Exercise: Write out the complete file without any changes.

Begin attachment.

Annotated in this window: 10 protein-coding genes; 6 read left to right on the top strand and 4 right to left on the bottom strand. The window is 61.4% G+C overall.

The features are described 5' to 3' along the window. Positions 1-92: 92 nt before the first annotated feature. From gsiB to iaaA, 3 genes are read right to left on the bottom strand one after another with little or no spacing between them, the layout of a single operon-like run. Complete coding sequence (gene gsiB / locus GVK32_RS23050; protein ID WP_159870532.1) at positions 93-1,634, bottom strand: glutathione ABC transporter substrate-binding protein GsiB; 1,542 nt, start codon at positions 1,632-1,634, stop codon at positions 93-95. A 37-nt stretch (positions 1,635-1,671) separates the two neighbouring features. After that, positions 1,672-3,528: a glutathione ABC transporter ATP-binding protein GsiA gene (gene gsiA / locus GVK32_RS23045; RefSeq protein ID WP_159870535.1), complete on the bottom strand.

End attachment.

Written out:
Annotated in this window: 10 protein-coding genes; 6 read left to right on the top strand and 4 right to left on the bottom strand. The window is 61.4% G+C overall.

The features are described 5' to 3' along the window. Positions 1-92: 92 nt before the first annotated feature. From gsiB to iaaA, 3 genes are read right to left on the bottom strand one after another with little or no spacing between them, the layout of a single operon-like run. Complete coding sequence (gene gsiB / locus GVK32_RS23050; protein ID WP_159870532.1) at positions 93-1,634, bottom strand: glutathione ABC transporter substrate-binding protein GsiB; 1,542 nt, start codon at positions 1,632-1,634, stop codon at positions 93-95. A 37-nt stretch (positions 1,635-1,671) separates the two neighbouring features. After that, positions 1,672-3,528: a glutathione ABC transporter ATP-binding protein GsiA gene (gene gsiA / locus GVK32_RS23045; RefSeq protein ID WP_159870535.1), complete on the bottom strand.